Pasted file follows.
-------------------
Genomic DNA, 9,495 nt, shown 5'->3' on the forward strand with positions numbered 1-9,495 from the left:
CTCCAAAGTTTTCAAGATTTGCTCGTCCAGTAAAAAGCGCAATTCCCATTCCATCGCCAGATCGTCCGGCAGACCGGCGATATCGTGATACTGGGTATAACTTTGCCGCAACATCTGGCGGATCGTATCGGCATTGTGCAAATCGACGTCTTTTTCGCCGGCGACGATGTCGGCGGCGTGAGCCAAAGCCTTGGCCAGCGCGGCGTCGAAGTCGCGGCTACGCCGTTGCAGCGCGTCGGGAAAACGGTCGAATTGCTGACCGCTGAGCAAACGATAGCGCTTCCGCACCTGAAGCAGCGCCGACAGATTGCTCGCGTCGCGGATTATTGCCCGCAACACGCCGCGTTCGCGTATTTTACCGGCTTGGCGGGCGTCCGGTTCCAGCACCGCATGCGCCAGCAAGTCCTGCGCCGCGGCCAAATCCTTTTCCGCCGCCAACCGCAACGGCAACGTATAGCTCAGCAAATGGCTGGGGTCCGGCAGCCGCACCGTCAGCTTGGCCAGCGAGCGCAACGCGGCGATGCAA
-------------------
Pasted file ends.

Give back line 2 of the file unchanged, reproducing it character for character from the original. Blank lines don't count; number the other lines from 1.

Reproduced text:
CTCCAAAGTTTTCAAGATTTGCTCGTCCAGTAAAAAGCGCAATTCCCATTCCATCGCCAGATCGTCCGGCAGACCGGCGATATCGTGATACTGGGTATAACTTTGCCGCAACATCTGGCGGATCGTATCGGCATTGTGCAAATCGACGTCTTTTTCGCCGGCGACGATGTCGGCGGCGTGAGCCAAAGCCTTGGCCAGCGCGGCGTCGAAGTCGCGGCTACGCCGTTGCAGCGCGTCGGGAAAACGGTCGAATTGCTGACCGCTGAGCAAACGATAGCGCTTCCGCACCTGAAGCAGCGCCGACAGATTGCTCGCGTCGCGGATTATTGCCCGCAACACGCCGCGTTCGCGTATTTTACCGGCTTGGCGGGCGTCCGGTTCCAGCACCGCATGCGCCAGCAAGTCCTGCGCCGCGGCCAAATCCTTTTCCGCCGCCAACCGCAACGGCAACGTATAGCTCAGCAAATGGCTGGGGTCCGGCAGCCGCACCGTCAGCTTGGCCAGCGAGCGCAACGCGGCGATGCAA